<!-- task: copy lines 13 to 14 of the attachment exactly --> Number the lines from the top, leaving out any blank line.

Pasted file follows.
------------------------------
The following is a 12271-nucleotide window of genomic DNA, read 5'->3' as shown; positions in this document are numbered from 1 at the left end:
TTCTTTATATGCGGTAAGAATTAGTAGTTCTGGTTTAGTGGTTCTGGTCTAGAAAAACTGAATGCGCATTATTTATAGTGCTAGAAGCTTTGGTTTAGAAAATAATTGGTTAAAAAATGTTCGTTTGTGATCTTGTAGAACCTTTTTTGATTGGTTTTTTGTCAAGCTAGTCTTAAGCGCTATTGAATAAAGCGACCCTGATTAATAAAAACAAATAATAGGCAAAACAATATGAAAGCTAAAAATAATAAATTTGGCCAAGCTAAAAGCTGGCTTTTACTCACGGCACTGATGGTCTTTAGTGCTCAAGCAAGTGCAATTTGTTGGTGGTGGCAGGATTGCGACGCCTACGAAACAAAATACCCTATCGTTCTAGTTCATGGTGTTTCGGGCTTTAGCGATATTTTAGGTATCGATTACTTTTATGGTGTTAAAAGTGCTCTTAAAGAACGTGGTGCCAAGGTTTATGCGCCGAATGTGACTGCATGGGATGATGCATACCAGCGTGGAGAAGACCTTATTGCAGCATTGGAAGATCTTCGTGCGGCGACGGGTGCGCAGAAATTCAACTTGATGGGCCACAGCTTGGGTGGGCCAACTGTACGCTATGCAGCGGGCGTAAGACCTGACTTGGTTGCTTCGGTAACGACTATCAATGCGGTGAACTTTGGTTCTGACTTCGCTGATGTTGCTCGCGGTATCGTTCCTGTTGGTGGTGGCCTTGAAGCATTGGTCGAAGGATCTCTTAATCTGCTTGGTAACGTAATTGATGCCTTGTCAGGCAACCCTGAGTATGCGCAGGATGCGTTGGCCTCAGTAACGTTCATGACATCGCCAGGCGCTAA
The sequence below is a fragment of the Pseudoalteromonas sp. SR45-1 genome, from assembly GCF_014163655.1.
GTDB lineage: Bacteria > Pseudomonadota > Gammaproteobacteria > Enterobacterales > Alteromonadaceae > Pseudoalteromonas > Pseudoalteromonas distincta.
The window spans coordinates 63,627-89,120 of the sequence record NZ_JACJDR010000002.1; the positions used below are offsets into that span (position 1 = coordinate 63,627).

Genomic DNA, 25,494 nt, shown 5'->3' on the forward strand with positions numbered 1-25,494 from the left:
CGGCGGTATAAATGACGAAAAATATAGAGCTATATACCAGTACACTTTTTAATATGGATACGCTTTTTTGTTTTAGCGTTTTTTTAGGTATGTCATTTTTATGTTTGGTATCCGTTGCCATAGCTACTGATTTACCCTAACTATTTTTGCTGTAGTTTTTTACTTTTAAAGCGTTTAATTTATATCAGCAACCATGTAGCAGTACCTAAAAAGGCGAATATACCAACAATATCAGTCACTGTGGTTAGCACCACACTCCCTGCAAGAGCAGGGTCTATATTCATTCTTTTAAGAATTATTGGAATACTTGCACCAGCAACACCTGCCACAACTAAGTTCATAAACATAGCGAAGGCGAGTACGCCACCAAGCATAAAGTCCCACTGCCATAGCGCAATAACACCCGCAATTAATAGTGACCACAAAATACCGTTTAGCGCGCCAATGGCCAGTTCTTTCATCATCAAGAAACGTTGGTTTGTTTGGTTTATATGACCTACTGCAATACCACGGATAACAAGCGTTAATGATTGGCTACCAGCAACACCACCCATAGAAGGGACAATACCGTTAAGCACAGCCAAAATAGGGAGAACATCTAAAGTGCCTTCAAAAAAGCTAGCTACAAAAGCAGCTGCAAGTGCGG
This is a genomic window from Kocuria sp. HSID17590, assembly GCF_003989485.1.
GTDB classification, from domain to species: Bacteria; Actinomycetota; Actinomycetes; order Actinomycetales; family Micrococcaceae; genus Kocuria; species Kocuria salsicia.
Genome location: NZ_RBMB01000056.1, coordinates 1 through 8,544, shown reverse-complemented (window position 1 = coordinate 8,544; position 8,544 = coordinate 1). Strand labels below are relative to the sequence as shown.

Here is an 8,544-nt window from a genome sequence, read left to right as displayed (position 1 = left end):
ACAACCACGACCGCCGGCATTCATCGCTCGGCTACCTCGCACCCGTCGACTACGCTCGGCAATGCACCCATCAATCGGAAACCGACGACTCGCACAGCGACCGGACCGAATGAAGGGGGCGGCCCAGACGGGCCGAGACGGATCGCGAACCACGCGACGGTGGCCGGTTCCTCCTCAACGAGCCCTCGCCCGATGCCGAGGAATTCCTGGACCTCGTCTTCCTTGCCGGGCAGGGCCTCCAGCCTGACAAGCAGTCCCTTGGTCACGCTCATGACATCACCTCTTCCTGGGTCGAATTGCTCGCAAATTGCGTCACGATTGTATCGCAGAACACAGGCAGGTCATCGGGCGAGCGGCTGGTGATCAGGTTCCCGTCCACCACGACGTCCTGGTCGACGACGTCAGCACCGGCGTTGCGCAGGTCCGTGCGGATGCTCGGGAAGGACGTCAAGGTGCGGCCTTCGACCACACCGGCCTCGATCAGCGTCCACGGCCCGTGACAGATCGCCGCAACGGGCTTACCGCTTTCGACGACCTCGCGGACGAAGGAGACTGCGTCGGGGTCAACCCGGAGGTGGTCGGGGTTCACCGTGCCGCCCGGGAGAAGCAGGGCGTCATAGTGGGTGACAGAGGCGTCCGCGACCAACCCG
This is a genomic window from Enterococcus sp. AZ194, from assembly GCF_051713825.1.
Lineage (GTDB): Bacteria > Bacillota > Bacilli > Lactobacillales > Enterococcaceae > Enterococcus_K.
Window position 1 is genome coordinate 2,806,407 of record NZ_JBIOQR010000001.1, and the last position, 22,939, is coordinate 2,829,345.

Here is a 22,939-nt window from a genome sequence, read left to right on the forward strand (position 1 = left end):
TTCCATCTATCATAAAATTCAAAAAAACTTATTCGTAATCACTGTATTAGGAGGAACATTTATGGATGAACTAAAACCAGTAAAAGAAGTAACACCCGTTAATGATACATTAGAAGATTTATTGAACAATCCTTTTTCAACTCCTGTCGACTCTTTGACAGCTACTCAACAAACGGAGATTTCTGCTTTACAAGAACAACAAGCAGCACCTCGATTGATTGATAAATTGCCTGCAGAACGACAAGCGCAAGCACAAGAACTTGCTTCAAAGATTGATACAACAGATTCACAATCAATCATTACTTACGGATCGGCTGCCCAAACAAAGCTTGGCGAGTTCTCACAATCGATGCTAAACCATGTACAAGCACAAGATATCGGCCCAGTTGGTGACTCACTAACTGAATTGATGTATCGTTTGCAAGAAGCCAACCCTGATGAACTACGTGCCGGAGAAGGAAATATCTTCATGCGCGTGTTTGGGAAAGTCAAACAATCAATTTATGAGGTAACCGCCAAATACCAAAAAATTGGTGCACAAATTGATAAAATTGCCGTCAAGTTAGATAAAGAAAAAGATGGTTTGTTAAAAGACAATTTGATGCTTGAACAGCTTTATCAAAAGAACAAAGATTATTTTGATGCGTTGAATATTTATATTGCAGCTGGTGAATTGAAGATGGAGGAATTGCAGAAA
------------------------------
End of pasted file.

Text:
This is a genomic window from Enterococcus sp. AZ194, from assembly GCF_051713825.1.
Lineage (GTDB): Bacteria > Bacillota > Bacilli > Lactobacillales > Enterococcaceae > Enterococcus_K.